Sunday 16th August 2015
Stoke D’Abernon 207 for 5 dec (44 overs)
Bank of England 159 for 9 (40 overs)
Stoke’s Sunday XI played out an enjoyable draw at the Bank of England Sports Club, almost snatching a win in the last over when the draw looked to be the most likely result with a handful of overs to go.
Having been given first use of a firm strip Dough Gilbertson and Adam De Swardt made steady progress, adding 43 for the first wicket before Gilbertson, (9), edged second change Davis to slip moments after calling for a runner when pulling the hammy.
After investing time getting himself in against accurate opening bowling, notably from Saguta who returned and opening spell of 7-5-6-0; De Swardt looked good for his 38 until he picked out mid-off looking for an eighth four.
Platform set, Chris Finch survived a chance at slip first ball before hitting three nice fours in a knock of 13; his dismissal, from an identical shot to the one he played first up, paved the way for brother Stephen to join No.3 Andy Berry, and they put on an entertaining fourth wicket stand of 104.
Berry decided to take running out of the equation and hit a number of boundaries, (a couple very close to being sixes but he had to settle for just the one maximum); Finch Snr scored his 32 runs all around the wicket and looked good until he was bowled trying to up the scoring rate.
Berry had a good two over period that suggested a century was possible, and accordingly the declaration was delayed to give him every chance, but he finally checked out on 90 with fourteen fours and the aforementioned six when he was caught on the circle.
Shortly before the plug was called, Zac Gilbertson hit some nice shots in a brief cameo.
After a traditional, cream-tea based dining experience, the Stoke bowlers set about trying to force a win; an extra 15 minutes negotiated to ensure the home side, who bowled their overs pretty slowly, got a few more overs to chase the runs.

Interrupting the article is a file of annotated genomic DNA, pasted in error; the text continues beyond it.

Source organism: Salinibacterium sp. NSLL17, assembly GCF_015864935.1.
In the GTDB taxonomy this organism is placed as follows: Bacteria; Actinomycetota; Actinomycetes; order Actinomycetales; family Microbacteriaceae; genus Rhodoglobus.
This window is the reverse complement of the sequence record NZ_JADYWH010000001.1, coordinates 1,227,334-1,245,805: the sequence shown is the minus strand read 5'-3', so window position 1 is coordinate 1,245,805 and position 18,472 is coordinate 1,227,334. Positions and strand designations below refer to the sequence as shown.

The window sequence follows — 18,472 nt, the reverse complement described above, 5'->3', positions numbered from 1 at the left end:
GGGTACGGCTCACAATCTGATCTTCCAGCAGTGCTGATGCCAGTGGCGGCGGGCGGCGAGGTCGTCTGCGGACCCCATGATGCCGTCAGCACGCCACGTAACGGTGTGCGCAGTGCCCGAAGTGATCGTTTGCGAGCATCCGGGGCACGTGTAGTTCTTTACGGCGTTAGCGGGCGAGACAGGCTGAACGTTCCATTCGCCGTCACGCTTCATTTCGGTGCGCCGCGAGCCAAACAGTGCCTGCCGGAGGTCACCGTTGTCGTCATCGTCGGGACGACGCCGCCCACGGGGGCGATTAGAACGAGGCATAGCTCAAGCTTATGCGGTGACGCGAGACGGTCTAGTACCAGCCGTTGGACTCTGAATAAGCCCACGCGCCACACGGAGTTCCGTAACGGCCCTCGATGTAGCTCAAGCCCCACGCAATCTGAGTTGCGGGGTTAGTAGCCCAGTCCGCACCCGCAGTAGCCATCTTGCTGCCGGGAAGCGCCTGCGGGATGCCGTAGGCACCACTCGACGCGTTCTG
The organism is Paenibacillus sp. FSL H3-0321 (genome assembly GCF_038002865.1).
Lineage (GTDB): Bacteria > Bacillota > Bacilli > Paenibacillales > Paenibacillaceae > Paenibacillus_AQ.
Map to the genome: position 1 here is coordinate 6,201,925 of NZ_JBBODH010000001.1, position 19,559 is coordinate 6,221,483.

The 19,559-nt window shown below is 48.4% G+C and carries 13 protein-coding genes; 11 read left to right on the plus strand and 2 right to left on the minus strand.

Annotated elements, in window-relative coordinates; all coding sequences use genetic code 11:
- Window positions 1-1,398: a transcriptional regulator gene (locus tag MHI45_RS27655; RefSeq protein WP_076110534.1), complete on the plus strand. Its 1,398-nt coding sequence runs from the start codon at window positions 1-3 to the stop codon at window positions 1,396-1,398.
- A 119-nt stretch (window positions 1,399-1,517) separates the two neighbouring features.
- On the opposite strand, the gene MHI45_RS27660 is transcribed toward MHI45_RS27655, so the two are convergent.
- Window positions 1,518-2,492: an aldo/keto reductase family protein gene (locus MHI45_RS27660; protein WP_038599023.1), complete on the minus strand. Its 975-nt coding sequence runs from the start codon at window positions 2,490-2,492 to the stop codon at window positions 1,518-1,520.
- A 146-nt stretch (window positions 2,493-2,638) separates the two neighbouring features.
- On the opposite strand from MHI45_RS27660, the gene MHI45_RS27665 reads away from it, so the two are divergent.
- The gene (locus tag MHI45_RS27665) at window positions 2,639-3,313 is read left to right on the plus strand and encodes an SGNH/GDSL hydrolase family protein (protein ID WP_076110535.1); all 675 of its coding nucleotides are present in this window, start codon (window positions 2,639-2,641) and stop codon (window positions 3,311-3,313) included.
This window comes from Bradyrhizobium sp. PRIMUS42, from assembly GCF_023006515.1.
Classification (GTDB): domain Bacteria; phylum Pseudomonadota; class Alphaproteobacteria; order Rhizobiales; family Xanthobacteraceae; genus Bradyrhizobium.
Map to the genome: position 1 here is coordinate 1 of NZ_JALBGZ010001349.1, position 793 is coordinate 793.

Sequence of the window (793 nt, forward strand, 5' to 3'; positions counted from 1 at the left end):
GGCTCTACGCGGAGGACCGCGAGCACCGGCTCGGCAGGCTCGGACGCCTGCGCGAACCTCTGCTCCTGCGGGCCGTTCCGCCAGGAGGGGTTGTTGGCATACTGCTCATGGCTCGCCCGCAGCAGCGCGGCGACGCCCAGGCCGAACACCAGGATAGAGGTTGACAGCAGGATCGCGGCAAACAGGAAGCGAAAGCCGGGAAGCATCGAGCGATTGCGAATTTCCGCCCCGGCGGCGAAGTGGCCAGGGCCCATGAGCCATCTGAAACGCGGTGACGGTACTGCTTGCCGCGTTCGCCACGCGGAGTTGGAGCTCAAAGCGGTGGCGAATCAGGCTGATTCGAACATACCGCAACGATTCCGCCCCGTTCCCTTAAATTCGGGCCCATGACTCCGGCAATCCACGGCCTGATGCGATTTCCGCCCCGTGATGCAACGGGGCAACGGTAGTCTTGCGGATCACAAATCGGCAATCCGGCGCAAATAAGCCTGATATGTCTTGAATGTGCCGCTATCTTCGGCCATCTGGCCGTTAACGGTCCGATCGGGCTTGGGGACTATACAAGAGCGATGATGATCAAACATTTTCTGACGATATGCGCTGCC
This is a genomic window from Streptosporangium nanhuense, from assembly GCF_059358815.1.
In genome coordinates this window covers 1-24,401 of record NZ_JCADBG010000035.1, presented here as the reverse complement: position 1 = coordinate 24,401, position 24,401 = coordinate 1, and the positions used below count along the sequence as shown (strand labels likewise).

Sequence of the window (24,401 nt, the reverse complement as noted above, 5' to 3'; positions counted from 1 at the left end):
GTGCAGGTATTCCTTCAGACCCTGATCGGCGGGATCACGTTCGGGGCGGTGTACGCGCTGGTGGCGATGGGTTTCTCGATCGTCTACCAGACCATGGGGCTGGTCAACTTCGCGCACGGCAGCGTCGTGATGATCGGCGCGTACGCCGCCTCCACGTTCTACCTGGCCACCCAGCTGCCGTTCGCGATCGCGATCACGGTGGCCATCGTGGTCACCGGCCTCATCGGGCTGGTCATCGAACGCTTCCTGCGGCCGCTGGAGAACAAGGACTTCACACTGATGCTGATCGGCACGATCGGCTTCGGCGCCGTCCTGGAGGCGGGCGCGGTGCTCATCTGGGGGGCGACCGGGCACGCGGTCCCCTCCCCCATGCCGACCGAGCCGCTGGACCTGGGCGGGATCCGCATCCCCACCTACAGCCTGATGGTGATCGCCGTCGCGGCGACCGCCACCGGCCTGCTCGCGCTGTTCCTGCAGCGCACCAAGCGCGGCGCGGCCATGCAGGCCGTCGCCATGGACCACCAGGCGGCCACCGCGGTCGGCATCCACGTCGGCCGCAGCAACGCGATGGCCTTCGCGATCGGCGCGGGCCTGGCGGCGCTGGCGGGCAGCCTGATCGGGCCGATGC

Stoke started well. Richie Parrett, (2 for 15), swung deliveries through the defences of openers Hussain and Andrews; and in partnership with Adrian Mills, who earned an ever increasing number of slips and gullies as he beat the bat repeatedly; they pair gave Stoke early control.
No.3 Viegas was joined by Streather, (the latter has played twice against Stoke’s 2nd XI this season for Alleyn), and they brought up the 50. Alex Thomson was in the attack by now, and after a wide-filled opening over came back well to finish with commendable figure of 6-1-19-0; and this created pressure for everything to happen at the other end.
The beneficiary was Gilbertson Jnr who ran through the middle order in quick time with a devastating spell of three wickets in the space of two overs; it might have been more but for better support in the field, notably from Dad who shelled a slip catch.
Viegas was leg-before for 18; keeper-bat Hilton edged the next ball to Stephen Finch in the cordon, and soon after the hat-trick ball was negotiated, in his next over Friar was well held by Dad at first slip. 52 for 5 and Gilbertson Jnr had figures of 4-1-13-3.
To keep the home side interested Chris Finch tried a few overs but actually bowled too well(!) as the batsmen were unable, rather than unwilling, to score runs to keep up with the rate; so after drinks other combinations were tried.
Ralph Coleman trapped Milligan leg-before on the back foot for 7; and after a couple of exploratory overs from the car park end, De Swardt switched ends and things started to happen.
Streather and No.8 Ngo put together an entertaining seventh wicket stand of 47 to back up the previous partnership of 39. Ngo clearly still had a win in mind and played positively. This inspired Streather, who profited from the attacking fields, to pass a half-century before finally checking out on 74, (13×4), when he edged De Swardt to Rod Thomson standing up. Thomson Snr again did a good job behind the stumps.
De Swardt locked down one end and the other bowlers were tried in short spells from the other in an attempt to force the in. How Mills walked off with 0-for in the match will forever remain a mystery; and the game looked set to end in a tame draw going into the final over.
However there was late drama. No.10 Kapadia was bowled by De Swardt playing back; and the penultimate ball saw Ngo, back on strike after a bye, bowled for 34. With fielders crowded around the bat Saguta negotiated the final delivery with aplomb and stumps were drawn by the home umpire with the total on 159.
De Swardt finished with 7-1-26-3; but everyone did well with the ball and in the end Stoke simply ran out of time and overs, but did manage to run through 40 of them in just over two hours, a decent effort given the time constraint.
Despite the match finishing late the players stuck around for a while after the game for a few jars and made sure both fixture secretaries agreed to book this one in again for next year.